Saturday, April 18, 2015

Tom’s Lessons Learned No. 3: Phone Systems

I have now done two posts (both of which I’m calling Tom’s Lessons Learned) about the meaning of “adversely impact” in the definition of BES Cyber Asset.  The second post went further to show how my “definition” (really a procedure for determining whether or not a Cyber Asset can adversely impact the BES) could clear up the question whether HVAC and UPS systems need to be considered as BCA/BCS.  I also gave two other examples of systems where my “definition” provides a way to answer this question: the SEMS system in a power plant and the fire suppression system in a substation.

The day after this post, an auditor emailed me to say that phone systems should be included in this analysis as well (we’re talking about electronic phone systems here, since others wouldn’t be Cyber Assets in the first place.  If your current phone system requires you to ring up the operator and ask for “Ravenswood 4229”, you’re already off the hook – so to speak[i]).

Of course, the reason that phone systems would even be an issue in the first place is that they are sometimes a backup for system-to-system communications, e.g. when a control center dispatches a generating station.  And some have wondered to me whether, in cases where the communications needs to happen within 15 minutes and the SCADA system could fail,  the phone system might have to be declared a BCA/BCS (since as we well know, redundancy isn’t in itself an argument against declaring it such).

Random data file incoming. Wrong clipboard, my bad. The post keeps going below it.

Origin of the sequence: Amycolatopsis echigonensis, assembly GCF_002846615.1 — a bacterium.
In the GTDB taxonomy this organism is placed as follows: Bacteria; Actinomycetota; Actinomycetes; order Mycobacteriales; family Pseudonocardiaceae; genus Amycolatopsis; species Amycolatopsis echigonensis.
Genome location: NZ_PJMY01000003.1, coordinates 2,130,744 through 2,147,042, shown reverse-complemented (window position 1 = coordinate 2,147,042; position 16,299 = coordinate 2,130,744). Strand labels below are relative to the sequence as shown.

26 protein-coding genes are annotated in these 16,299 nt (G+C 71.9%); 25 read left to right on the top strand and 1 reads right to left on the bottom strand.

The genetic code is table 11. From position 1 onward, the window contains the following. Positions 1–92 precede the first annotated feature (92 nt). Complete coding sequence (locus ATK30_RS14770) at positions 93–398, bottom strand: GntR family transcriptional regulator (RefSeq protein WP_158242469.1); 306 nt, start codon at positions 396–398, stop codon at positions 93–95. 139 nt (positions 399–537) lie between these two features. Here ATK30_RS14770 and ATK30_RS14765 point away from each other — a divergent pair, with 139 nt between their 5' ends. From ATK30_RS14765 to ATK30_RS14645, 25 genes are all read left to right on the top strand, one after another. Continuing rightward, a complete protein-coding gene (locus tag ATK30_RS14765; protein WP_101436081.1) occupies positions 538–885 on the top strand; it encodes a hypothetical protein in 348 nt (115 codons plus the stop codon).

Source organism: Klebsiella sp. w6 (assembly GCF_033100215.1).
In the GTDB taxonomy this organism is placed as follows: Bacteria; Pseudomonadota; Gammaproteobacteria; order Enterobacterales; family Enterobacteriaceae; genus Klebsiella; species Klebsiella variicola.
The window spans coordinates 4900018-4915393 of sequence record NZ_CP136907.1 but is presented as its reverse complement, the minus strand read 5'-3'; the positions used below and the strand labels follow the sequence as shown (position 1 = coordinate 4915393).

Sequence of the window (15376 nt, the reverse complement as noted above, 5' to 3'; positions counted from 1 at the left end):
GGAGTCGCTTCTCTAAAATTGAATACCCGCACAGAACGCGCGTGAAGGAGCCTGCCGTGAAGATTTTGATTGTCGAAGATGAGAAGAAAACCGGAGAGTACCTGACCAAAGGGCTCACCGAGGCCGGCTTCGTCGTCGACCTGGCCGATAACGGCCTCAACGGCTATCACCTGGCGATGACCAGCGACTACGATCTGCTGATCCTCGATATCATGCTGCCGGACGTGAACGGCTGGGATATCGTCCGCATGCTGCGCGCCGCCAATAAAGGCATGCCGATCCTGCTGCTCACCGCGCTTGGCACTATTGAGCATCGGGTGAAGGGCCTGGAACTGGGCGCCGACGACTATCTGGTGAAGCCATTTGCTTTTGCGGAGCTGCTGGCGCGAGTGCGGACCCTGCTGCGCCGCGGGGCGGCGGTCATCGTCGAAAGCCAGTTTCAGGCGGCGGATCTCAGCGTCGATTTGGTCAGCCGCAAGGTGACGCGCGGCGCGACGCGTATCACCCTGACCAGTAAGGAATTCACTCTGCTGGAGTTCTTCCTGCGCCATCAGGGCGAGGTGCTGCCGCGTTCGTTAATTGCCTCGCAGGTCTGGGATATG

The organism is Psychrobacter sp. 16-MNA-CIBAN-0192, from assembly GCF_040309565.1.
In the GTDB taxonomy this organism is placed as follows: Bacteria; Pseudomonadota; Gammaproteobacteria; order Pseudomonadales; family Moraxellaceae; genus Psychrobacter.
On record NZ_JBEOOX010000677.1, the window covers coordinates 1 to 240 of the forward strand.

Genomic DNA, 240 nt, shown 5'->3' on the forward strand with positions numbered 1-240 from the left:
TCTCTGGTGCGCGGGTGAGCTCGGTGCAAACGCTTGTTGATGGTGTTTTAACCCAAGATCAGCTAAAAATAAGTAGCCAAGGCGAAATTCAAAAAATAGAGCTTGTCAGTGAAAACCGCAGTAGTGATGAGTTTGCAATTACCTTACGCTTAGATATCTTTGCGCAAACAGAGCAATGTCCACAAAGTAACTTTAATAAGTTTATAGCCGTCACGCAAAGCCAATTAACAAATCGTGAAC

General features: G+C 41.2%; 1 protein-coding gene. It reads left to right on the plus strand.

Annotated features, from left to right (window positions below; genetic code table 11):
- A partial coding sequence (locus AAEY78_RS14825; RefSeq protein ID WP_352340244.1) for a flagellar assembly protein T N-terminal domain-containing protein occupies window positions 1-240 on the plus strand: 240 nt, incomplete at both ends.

So let’s apply the analysis from the previous post, which at its heart consists of two questions.  Both of these questions need to be answered affirmatively in order for the Cyber Asset to be considered to have adverse impact on the BES, if lost or misused. 

1.                   Does the loss or misuse of the Cyber Asset adversely impact the asset/Facility?
2.                   Does this adverse impact on the asset/Facility necessarily[ii] translate into an adverse impact on the BES within 15 minutes?

To answer the first question, I think it can be said there would be some sort of adverse impact on the control center if the phone system were down.  But what about the second question?

Let’s say the SCADA system in a control center is down (and the backup SCADA has failed to kick in for whatever reason); meanwhile, the ICCP system (which isn’t down) shows that the ISO needs a peaker plant dispatched immediately.   If the control center’s phone system happens to be down as well, are they simply SOL?  Will there be an inevitable BES impact?  That’s hard for me to believe, since probably everybody in the control room has a cell phone in their pocket or purse.  My guess is the message will get through to the peaker plant, even if it requires smoke signals or carrier pigeon.[iii] 

So the answer to the second question is no, there won’t inevitably be a BES impact.  Ergo, phone systems don’t need to be considered as BES Cyber Assets/Systems.

The auditor did make another good point about the previous post.  He pointed to the place where I’d essentially restated the two questions.  In discussing what an entity would need to prove in order to show that a Cyber Asset wouldn't have an adverse impact on the BES if lost or misused, I had said they would need to show that this loss or misuse

  1. Won’t impact the asset/Facility (i.e. question 1 above)
  2. in a way that would cause the asset/Facility to fail to fulfill one or more of the BROS that it normally fulfills (question 2).